35 8-35 LO 5 To illustrate the cost flow methods, assume that Call-Mart Inc. had the following transactions in its first month of operations. Beginning inventory (2,000 x €4)€ 8,000 Purchases: 6,000 x €4.4026,400 2,000 x €4.759,500 Goods available for sale€43,900 Calculate Goods Available for Sale Cost Flow Methods

36 8-36  IASB requires in cases where inventories are not ordinarily interchangeable or for goods and services produced or segregated for specific projects.  Cost of goods sold includes costs of the specific items sold.  Used when handling a relatively small number of costly, easily distinguishable items.  Matches actual costs against actual revenue.  Cost flow matches the physical flow of the goods.  May allow a company to manipulate net income. Specific Identification LO 5 Cost Flow Methods

37 8-37 LO 5 Illustration: Call-Mart Inc.’s 6,000 units of inventory consists of 1,000 units from the March 2 purchase, 3,000 from the March 15 purchase, and 2,000 from the March 30 purchase. Compute the amount of ending inventory and cost of goods sold. ILLUSTRATION 8-12 Specific Identification

38 8-38  Prices items in the inventory on the basis of the average cost of all similar goods available during the period.  Not as subject to income manipulation.  Measuring a specific physical flow of inventory is often impossible. Average-Cost Cost Flow Assumptions LO 5

39 8-39 Weighted-Average Method Average-Cost LO 5 ILLUSTRATION 8-13 Weighted-Average Method—Periodic Inventory

40 8-40 In this method, Call-Mart computes a new average unit cost each time it makes a purchase. Moving-Average Method Average-Cost LO 5 ILLUSTRATION 8-14 Moving-Average Method— Perpetual Inventory

41 8-41  Assumes goods are used in the order in which they are purchased.  Approximates the physical flow of goods.  Ending inventory is close to current cost.  Fails to match current costs against current revenues on the income statement. First-In, First-Out (FIFO) LO 5 Cost Flow Assumptions

42 8-42 Periodic Inventory System Determine cost of ending inventory by taking the cost of the most recent purchase and working back until it accounts for all units in the inventory. First-In, First-Out (FIFO) LO 5 ILLUSTRATION 8-15 FIFO Method—Periodic Inventory

43 8-43 In all cases where FIFO is used, the inventory and cost of goods sold would be the same at the end of the month whether a perpetual or periodic system is used. First-In, First-Out (FIFO) Perpetual Inventory System LO 5 ILLUSTRATION 8-16 FIFO Method— Perpetual Inventory

44 8-44 Comparison assumes periodic inventory procedures and the following selected data. LO 5 Inventory Valuation Methods—Summary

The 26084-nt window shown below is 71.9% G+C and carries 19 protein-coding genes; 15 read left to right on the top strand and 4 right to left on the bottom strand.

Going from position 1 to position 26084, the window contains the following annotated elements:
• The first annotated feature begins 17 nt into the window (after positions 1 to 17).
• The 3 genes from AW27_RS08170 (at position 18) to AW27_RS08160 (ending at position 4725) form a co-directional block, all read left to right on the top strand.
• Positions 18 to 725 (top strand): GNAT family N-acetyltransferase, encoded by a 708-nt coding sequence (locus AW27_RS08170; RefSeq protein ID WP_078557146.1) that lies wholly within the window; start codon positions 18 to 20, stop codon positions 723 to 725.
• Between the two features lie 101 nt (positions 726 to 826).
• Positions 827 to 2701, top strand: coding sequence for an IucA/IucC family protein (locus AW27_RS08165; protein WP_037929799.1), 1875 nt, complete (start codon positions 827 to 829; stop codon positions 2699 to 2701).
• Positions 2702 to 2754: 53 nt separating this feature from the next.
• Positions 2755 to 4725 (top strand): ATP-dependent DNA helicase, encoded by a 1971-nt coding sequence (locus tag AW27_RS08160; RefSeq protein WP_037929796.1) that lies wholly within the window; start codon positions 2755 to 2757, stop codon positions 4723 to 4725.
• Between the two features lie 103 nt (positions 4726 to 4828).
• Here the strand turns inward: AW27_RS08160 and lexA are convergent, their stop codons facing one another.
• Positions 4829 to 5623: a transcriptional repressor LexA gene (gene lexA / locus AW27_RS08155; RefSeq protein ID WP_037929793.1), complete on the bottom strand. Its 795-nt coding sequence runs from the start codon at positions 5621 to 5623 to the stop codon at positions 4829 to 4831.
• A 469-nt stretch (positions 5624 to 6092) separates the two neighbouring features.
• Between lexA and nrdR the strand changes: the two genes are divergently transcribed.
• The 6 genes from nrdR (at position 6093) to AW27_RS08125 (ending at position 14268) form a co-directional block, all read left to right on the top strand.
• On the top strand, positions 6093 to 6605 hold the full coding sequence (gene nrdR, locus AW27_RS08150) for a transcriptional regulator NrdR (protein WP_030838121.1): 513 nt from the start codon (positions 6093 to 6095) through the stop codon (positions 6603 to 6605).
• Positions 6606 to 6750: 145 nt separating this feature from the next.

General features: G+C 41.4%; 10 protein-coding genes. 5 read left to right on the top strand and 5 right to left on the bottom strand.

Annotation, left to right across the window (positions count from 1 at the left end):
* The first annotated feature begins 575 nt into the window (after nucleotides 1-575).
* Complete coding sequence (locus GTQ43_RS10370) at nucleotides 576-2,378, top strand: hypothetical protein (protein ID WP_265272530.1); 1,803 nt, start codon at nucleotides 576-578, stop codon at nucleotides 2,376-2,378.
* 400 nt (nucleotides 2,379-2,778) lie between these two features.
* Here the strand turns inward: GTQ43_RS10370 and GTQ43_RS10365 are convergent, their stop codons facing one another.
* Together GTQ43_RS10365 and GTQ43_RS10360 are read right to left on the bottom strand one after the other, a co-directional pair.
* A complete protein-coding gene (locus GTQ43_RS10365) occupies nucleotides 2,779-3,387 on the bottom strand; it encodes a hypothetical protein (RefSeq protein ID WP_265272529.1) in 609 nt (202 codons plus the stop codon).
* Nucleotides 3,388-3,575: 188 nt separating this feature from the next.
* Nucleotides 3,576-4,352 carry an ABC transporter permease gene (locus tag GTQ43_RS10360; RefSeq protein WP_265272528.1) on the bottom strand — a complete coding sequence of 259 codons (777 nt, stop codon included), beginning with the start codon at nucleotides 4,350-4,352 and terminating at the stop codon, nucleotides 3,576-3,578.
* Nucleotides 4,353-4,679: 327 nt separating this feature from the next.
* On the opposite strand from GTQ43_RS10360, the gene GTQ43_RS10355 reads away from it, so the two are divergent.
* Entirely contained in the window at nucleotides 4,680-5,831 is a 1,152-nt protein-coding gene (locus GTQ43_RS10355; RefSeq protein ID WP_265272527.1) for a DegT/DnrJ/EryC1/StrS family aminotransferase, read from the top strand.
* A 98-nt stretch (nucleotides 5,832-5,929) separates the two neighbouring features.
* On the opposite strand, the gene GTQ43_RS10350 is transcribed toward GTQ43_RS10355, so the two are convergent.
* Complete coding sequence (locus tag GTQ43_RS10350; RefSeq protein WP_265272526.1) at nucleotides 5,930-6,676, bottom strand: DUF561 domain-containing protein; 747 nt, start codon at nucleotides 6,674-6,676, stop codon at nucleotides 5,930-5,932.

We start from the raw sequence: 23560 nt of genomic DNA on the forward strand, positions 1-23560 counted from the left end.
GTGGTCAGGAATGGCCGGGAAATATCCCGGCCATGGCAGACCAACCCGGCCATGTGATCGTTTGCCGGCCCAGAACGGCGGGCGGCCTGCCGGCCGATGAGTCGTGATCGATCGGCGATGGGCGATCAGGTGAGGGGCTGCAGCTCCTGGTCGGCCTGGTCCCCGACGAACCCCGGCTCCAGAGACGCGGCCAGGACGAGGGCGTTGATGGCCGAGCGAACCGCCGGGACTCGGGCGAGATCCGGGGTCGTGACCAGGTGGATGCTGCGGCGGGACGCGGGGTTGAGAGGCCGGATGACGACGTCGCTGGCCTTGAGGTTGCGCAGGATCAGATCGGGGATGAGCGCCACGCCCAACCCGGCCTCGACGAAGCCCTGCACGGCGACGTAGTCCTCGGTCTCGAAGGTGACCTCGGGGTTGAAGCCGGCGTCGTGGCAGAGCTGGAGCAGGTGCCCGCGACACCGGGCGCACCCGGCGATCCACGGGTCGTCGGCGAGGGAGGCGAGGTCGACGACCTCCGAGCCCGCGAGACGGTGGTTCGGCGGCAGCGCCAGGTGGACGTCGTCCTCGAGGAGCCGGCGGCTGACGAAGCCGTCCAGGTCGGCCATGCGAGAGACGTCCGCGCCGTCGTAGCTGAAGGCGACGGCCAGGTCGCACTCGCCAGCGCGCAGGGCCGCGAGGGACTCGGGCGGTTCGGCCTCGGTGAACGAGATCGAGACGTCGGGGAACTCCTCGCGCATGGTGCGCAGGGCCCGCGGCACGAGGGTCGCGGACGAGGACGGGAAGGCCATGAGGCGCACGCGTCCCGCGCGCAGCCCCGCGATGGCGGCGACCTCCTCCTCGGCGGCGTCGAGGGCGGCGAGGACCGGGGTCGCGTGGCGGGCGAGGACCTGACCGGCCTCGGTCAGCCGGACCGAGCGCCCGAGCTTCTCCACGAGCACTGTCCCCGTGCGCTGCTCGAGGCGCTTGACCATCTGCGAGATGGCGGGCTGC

45 8-45 LO 5 Inventory Valuation Methods—Summary ILLUSTRATION 8-17 Comparative Results of Average-Cost and FIFO Methods

46 8-46 LO 5 Inventory Valuation Methods—Summary ILLUSTRATION 8-18 Balances of Selected Items under Alternative Inventory Valuation Methods When prices are rising, average-cost results in the higher cash balance at year-end (because taxes are lower).

47 Understand the items to include as inventory cost. 5.Describe and compare the methods used to price inventories. APPENDIX 8A 6.Describe the LIFO cost flow assumption. After studying this chapter, you should be able to: Valuation of Inventories: A Cost-Basis Approach 8 LEARNING OBJECTIVES 1. 1.Identify major classifications of inventory Distinguish between perpetual and periodic inventory systems Determine the goods included in inventory and the effects of inventory errors on the financial statements.

48 8-48 LAST-IN, FIRST-OUT (LIFO) LO 6 Recall that Call-Mart Inc. had the following transactions in its first month of operations.

49 8-49 The cost of the total quantity sold or issued during the month comes from the most recent purchases. LAST-IN, FIRST-OUT (LIFO) Periodic Inventory System LO 6 ILLUSTRATION 8A-1 LIFO Method—Periodic Inventory

50 8-50 LIFO results in different ending inventory and cost of goods sold amounts than the amounts calculated under the periodic method. Perpetual Inventory System LO 6 LAST-IN, FIRST-OUT (LIFO) ILLUSTRATION 8A-2 LIFO Method—Perpetual Inventory

51 8-51 Comparison assumes periodic inventory procedures and the following selected data. LO 6 Inventory Valuation Methods—Summary

52 8-52 Notice that gross profit and net income are lowest under LIFO, highest under FIFO, and somewhere in the middle under average-cost. Inventory Valuation Methods—Summary ILLUSTRATION 8A-3 Comparative Results of Average-Cost and FIFO and LIFO Methods LO 6

53 8-53 LIFO results in the highest cash balance at year-end (because taxes are lower). This example assumes that prices are rising. The opposite result occurs if prices are declining. Inventory Valuation Methods—Summary ILLUSTRATION 8A-4 Balances of Selected Items under Alternative Inventory Valuation Methods LO 6

54 8-54 Copyright © 2014 John Wiley & Sons, Inc. All rights reserved. Reproduction or translation of this work beyond that permitted in Section 117 of the 1976 United States Copyright Act without the express written permission of the copyright owner is unlawful. Request for further information should be addressed to the Permissions Department, John Wiley & Sons, Inc. The purchaser may make back-up copies for his/her own use only and not for distribution or resale. The Publisher assumes no responsibility for errors, omissions, or damages, caused by the use of these programs or from the use of the information contained herein. COPYRIGHT